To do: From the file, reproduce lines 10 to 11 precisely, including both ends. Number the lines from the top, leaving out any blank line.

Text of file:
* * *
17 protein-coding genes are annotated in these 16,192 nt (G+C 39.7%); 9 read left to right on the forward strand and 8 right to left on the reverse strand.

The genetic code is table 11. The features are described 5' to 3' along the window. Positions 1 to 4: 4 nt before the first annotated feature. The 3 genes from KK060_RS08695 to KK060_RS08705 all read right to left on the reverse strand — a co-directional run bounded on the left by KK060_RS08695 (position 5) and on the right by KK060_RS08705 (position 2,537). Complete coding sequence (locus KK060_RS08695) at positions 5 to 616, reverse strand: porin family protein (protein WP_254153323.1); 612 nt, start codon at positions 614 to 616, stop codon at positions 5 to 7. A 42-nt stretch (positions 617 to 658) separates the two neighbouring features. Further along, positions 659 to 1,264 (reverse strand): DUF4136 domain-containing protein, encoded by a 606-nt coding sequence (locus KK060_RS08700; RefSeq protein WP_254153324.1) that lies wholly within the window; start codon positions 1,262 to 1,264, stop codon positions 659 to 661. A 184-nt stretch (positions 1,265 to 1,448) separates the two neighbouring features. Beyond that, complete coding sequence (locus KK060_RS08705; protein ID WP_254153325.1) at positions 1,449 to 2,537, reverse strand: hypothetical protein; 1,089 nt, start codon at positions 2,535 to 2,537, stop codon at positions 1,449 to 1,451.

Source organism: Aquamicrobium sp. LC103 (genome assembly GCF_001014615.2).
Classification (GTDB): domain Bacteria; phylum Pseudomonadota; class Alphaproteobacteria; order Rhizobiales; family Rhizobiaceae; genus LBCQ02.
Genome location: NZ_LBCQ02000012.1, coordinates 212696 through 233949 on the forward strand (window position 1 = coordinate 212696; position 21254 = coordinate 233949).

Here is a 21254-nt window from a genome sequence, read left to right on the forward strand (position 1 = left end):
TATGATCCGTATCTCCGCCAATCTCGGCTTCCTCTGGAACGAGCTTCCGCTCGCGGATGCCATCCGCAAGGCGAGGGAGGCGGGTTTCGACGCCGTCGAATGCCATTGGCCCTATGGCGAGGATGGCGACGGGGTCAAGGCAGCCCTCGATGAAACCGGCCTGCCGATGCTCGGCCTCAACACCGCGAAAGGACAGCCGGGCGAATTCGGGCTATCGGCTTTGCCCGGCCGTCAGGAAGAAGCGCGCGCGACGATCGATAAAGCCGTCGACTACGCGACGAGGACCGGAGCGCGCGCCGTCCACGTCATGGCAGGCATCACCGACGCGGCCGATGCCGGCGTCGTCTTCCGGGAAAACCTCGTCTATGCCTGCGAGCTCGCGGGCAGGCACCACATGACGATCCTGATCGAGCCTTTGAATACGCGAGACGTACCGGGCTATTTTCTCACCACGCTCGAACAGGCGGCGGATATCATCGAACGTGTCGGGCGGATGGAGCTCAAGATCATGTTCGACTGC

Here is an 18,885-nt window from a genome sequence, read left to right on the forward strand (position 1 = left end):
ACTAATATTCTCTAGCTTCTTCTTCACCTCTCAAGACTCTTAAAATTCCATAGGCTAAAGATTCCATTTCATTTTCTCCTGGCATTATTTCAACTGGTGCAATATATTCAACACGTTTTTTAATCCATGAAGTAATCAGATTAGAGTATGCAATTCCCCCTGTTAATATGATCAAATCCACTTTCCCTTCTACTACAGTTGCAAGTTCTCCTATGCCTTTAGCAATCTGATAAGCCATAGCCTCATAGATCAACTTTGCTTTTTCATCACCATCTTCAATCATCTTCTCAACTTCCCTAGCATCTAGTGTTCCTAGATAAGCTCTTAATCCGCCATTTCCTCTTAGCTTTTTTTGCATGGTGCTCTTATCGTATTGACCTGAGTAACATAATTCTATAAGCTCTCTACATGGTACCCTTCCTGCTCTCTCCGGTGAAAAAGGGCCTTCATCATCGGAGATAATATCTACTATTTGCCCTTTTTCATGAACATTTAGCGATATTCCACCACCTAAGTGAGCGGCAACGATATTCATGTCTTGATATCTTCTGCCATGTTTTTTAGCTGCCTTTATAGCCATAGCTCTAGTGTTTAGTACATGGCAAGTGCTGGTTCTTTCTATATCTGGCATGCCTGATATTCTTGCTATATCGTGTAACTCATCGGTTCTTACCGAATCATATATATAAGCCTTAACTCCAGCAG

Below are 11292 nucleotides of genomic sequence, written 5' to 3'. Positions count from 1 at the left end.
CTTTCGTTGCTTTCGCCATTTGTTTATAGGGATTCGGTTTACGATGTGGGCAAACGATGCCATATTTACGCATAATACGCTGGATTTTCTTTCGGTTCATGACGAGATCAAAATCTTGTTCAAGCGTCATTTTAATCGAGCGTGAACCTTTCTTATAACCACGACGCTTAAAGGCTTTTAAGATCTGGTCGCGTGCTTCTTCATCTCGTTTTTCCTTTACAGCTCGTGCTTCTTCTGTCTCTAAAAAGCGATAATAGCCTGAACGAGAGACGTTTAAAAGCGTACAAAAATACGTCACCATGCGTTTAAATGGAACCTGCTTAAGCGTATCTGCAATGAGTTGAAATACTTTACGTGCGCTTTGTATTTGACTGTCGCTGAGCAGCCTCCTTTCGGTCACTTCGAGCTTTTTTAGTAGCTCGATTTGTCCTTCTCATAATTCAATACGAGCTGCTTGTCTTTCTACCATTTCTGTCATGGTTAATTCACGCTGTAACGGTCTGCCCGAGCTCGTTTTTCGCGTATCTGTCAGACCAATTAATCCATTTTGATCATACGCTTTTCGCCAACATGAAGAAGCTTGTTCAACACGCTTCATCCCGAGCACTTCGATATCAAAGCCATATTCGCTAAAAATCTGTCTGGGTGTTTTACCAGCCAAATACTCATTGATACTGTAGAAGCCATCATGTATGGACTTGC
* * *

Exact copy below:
Below are 11292 nucleotides of genomic sequence, written 5' to 3'. Positions count from 1 at the left end.
CTTTCGTTGCTTTCGCCATTTGTTTATAGGGATTCGGTTTACGATGTGGGCAAACGATGCCATATTTACGCATAATACGCTGGATTTTCTTTCGGTTCATGACGAGATCAAAATCTTGTTCAAGCGTCATTTTAATCGAGCGTGAACCTTTCTTATAACCACGACGCTTAAAGGCTTTTAAGATCTGGTCGCGTGCTTCTTCATCTCGTTTTTCCTTTACAGCTCGTGCTTCTTCTGTCTCTAAAAAGCGATAATAGCCTGAACGAGAGACGTTTAAAAGCGTACAAAAATACGTCACCATGCGTTTAAATGGAACCTGCTTAAGCGTATCTGCAATGAGTTGAAATACTTTACGTGCGCTTTGTATTTGACTGTCGCTGAGCAGCCTCCTTTCGGTCACTTCGAGCTTTTTTAGTAGCTCGATTTGTCCTTCTCATAATTCAATACGAGCTGCTTGTCTTTCTACCATTTCTGTCATGGTTAATTCACGCTGTAACGGTCTGCCCGAGCTCGTTTTTCGCGTATCTGTCAGACCAATTAATCCATTTTGATCATACGCTTTTCGCCAACATGAAGAAGCTTGTTCAACACGCTTCATCCCGAGCACTTCGATATCAAAGCCATATTCGCTAAAAATCTGTCTGGGTGTTTTACCAGCCAAATACTCATTGATACTGTAGAAGCCATCATGTATGGACTTGC